Symptoms of back pain can include:
- Persistent aching or stiffness anywhere along your spine, from the base of the neck to the tail bone
- Sharp, localized pain in the neck, upper back, or lower back — especially after lifting heavy objects or engaging in other strenuous activity
- Chronic ache in the middle or lower back, especially after sitting or standing for extended periods
- Back pain that radiates from the low back to the buttock, down the back of the thigh, and into the calf and toes
- Inability to stand straight without having pain or muscle spasms in the lower back
Questions To Ask The Doctor About Medications:
- What will the medication do?
- How long will it take before I notice results?
- What is the name of the medication? Is there a generic brand?
- Are there side effects I should know about?
- How should I take the medication ?
- How often should I take the medication?
- What should I do if I forget to take a dose at the specified time?
- Let your doctor know if you are taking other medications. Sometimes certain medications cannot be taken together.
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Why Do I Have Trouble Straightening My Back After Sitting
Creep. Yep. Just one simple word. Our backs hurt after sitting because of Creep. You can blame it all on your Creepy Low Back.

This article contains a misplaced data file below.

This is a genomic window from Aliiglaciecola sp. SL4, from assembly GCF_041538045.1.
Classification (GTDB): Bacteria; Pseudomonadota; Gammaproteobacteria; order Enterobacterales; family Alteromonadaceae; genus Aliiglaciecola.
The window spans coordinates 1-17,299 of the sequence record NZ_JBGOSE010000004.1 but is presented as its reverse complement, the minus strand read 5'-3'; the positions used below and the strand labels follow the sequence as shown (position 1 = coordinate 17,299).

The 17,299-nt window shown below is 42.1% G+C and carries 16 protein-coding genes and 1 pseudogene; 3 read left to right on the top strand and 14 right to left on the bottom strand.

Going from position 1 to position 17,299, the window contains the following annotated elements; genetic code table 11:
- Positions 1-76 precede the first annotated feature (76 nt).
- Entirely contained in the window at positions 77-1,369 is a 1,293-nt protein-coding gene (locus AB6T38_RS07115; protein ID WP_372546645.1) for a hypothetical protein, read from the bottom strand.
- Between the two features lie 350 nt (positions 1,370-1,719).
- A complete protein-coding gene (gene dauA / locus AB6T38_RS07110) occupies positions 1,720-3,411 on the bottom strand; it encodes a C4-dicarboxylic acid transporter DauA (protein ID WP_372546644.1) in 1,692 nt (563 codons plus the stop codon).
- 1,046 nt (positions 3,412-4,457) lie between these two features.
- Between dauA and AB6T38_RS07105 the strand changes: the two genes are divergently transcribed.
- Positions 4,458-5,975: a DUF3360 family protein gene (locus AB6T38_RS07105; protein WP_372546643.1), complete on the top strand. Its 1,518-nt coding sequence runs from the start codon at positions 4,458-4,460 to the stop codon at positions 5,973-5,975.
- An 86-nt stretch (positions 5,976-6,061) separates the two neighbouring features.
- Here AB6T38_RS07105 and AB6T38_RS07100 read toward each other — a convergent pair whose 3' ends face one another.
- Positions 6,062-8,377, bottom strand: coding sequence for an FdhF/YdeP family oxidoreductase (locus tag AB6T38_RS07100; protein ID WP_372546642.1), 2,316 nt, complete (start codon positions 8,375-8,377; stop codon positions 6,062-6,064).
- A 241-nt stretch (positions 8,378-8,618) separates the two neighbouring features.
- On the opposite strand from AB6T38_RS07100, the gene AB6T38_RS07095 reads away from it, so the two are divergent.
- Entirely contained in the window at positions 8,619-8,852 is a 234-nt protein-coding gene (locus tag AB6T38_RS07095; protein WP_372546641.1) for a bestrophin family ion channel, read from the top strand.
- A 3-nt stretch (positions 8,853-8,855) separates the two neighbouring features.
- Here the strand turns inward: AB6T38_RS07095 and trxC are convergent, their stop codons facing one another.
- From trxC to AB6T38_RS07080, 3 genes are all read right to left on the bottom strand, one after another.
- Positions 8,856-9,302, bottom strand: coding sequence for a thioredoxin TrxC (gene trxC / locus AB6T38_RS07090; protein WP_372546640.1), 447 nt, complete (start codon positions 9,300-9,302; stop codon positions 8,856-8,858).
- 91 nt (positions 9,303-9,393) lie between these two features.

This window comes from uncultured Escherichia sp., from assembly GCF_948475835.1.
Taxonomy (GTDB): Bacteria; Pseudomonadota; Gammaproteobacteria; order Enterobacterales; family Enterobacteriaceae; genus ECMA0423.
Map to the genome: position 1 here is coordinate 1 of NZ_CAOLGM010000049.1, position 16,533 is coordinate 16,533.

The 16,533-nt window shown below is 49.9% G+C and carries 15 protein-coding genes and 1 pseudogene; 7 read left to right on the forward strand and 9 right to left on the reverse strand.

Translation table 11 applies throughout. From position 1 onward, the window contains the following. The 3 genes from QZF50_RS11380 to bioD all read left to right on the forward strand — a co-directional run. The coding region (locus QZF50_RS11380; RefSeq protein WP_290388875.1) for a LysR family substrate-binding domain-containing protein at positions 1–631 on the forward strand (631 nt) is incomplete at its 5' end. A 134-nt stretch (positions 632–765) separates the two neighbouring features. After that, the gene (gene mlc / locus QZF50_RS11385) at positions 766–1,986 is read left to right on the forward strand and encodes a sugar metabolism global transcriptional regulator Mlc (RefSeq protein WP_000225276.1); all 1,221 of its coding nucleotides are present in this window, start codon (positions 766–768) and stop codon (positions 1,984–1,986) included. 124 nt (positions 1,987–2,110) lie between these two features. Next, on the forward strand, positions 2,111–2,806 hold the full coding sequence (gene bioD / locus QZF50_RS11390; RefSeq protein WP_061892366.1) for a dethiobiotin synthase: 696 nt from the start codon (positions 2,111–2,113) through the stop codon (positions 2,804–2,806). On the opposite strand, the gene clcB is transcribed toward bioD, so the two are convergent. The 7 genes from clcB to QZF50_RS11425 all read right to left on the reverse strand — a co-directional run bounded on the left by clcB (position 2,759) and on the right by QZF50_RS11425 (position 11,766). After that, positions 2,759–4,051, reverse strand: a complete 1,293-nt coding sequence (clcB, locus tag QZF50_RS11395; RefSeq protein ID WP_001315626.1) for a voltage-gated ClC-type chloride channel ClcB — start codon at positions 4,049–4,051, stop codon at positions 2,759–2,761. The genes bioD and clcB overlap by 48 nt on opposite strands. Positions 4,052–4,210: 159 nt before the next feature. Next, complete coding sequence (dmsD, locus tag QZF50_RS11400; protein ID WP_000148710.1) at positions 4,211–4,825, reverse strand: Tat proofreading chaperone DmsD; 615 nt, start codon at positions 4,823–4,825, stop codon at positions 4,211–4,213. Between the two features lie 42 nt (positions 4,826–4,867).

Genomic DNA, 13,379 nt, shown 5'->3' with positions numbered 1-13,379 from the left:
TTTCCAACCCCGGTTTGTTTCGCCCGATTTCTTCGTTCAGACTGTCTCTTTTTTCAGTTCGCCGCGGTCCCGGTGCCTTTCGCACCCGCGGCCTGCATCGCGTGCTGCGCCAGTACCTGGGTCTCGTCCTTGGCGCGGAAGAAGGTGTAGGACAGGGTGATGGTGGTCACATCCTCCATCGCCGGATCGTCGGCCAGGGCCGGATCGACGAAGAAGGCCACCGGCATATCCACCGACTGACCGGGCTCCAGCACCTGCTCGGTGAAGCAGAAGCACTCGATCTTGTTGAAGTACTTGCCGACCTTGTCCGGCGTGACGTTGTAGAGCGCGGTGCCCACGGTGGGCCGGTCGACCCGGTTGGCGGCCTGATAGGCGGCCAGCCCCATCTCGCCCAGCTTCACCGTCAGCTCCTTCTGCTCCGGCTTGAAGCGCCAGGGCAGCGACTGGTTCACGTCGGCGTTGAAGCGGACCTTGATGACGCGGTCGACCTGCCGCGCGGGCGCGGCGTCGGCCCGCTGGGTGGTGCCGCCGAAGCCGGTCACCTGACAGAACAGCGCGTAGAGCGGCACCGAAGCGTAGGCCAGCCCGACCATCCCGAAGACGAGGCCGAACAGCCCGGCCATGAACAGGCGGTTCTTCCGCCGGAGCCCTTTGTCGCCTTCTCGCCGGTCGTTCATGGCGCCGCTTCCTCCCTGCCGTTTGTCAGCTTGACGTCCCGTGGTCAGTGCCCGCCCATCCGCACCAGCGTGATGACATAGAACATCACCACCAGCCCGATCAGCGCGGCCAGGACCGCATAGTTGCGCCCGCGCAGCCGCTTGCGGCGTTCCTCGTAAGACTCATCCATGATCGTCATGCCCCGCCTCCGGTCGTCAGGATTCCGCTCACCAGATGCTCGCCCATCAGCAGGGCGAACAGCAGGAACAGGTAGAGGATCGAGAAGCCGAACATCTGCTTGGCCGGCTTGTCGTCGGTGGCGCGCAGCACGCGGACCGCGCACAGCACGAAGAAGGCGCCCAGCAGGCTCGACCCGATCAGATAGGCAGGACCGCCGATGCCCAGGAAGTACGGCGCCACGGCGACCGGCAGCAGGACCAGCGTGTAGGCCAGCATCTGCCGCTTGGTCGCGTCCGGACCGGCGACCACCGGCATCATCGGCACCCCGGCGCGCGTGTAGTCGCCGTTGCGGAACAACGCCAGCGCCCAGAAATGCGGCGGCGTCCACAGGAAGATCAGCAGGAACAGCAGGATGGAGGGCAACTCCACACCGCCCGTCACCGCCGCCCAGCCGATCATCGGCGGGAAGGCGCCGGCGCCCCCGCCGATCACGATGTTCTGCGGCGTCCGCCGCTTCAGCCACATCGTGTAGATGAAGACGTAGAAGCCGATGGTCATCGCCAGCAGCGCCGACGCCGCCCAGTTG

Believe it or not, creep is actually a technical term. Creep refers to what happens to your low back muscles when you sit. Sitting for periods of time causes the low back muscles to stretch or creep into a longer position.
When you stand, the muscles dont retract to their normal position right away. If you have trouble straightening after you have been sitting for awhile then you are very aware of that fact. Those cases are extreme, though. Everyone, though, experiences creep. The muscles eventually bounce back to their functional length.
Interesting, though, is that those who have experienced low back pain take a very long time for those muscles to retract to their normal length. For a normal spine, 80% of the creep is gone after two minutes or so of standing. Someone with low back pain? Or even a history of back pain? Wow. The time for the muscles to retract can be up to 7 hours!!